Hydroxychloroquine Toxicity in the Vital Organs of the Body: In Vivo Study

Meshref Alruwaili, Bashir Jarrar, Qais Jarrar, Majed Alruwaili, Khang Wen Goh, Said Moshawih, Chrismawan Ardianto, Long Chiau Ming

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1 Citation (Scopus)


Background: Hydroxychloroquine (HCQ) toxicity can adversely affect vital organs, cause pathologic ocular damage, and can have direct cardiovascular effects. This study aims to identify the biochemical, hematological, and histological alterations of the vital organs associated with the effects of HCQ. Methods: Male albino rats were exposed to the equivalent of HCQ therapeutic doses given to human patients being affected by malaria, lupus erythematosus, and COVID-19. The animal blood samples were subjected to hematological analysis, biochemical analysis, liver function tests, kidney function tests, and cardiac biomarkers. Liver, kidney, heart, spleen, and testis biopsies were subjected to histological examination. Results: HCQ significantly lowered the values of erythrocytes, hemoglobin, hematocrit, platelets, leucocytes, and lymphocytes but significantly increased the values of aspartate aminotransferase (AST), alanine aminotransferase (ALT), amylase, alkaline phosphatase, lactate dehydrogenase, cholesterol, and chlorine ions. The renal tissues of HCQ-treated animals demonstrated glomerular fragmentation, partial atrophy degeneration, renal tubules hydropic degeneration, hyaline cast formation, and interstitial edema formation. Additionally, the heart exhibited myofiber necrosis, myolysis, wavy appearance, disorganization, and disarray. The testicular tissues also demonstrated spermatocyte degeneration, spermatogenic cell sloughing, testicular interstitial edema, and occasional spermatogenic arrest. Additionally, the spleen showed a decrease in the number and size of the white pulp follicles, a decrease in the number of apoptotic activity, and a decline in the number of T-rich cells. However, the red pulp demonstrated a diffuse decline in B rich-lymphocytes and macrophages. The liver was also the least affected but showed Kupffer cell hyperplasia and occasional hepatocyte dysplasia. Conclusions: The results indicate that chronic exposure to HCQ could alter the structures and functions of the vital organs.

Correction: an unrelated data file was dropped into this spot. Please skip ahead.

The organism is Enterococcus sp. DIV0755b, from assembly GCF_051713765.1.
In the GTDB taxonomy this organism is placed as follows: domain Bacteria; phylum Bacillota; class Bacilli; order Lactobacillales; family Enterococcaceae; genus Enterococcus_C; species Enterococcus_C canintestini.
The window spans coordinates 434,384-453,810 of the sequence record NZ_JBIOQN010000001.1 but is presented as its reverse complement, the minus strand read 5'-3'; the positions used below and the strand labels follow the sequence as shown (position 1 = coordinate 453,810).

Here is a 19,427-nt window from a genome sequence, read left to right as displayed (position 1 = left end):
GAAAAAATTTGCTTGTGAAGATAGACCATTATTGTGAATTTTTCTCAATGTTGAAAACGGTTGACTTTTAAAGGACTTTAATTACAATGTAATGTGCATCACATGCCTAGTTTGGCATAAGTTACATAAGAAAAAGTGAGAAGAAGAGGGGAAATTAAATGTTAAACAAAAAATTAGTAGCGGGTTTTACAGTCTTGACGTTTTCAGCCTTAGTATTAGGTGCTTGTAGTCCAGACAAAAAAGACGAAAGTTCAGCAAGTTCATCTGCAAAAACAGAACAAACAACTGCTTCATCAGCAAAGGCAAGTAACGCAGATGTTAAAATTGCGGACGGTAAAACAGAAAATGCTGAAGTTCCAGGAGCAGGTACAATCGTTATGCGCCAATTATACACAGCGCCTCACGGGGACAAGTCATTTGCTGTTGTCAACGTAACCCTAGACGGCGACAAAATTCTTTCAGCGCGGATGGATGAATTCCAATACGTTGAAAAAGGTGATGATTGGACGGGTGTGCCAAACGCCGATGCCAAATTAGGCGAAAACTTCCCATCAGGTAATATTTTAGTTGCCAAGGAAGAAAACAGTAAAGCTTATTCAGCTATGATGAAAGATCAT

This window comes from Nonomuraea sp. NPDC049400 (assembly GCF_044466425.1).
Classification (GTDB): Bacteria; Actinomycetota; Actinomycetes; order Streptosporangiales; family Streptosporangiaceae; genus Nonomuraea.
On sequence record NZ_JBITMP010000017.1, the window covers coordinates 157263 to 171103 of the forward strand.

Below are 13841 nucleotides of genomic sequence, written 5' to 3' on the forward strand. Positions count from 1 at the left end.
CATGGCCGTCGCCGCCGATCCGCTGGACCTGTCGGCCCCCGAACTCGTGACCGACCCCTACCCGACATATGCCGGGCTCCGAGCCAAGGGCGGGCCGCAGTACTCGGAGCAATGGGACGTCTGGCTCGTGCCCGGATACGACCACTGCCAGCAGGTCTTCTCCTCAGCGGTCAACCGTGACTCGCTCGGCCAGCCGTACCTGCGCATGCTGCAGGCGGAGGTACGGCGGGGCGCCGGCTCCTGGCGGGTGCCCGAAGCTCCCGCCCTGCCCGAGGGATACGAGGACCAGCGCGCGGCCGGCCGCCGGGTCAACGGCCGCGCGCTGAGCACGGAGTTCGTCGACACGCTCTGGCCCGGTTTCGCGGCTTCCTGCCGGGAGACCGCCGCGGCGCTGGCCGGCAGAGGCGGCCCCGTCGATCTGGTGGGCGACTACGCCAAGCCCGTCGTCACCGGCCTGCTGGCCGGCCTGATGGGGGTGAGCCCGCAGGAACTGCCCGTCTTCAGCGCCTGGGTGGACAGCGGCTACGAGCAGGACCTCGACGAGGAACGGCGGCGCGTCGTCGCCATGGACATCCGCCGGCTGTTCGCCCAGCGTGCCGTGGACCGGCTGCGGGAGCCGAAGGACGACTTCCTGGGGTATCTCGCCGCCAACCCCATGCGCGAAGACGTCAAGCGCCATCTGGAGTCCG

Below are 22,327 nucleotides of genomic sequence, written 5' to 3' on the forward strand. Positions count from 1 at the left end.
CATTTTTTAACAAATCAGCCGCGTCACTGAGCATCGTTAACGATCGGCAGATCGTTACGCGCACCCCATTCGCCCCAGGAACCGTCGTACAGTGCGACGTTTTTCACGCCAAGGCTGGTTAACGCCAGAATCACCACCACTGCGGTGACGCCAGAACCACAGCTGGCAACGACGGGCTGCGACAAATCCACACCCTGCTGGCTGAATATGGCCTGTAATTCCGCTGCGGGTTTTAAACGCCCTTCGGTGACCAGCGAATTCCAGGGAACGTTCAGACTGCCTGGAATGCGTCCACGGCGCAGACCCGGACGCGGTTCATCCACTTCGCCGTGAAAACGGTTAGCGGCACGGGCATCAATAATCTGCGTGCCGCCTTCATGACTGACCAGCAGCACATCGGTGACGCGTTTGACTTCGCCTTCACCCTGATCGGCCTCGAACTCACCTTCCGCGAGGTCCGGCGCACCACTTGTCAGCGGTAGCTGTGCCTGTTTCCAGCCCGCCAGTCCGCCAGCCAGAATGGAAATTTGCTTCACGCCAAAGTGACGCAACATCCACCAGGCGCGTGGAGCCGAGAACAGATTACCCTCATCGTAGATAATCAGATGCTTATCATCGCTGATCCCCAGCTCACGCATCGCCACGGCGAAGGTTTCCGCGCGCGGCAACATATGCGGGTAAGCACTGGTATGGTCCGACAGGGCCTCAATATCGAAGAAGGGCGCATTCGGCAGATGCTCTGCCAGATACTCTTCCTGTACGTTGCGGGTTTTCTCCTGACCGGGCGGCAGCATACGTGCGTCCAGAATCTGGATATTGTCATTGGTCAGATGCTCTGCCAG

Original languageEnglish
Article number137
JournalFrontiers in Bioscience - Landmark
Issue number7
Publication statusPublished - Jul 2023


  • COVID-19
  • autoimmune disease
  • cardiovascular disease
  • drug safety
  • liver
  • spleen
  • testis
  • toxicity


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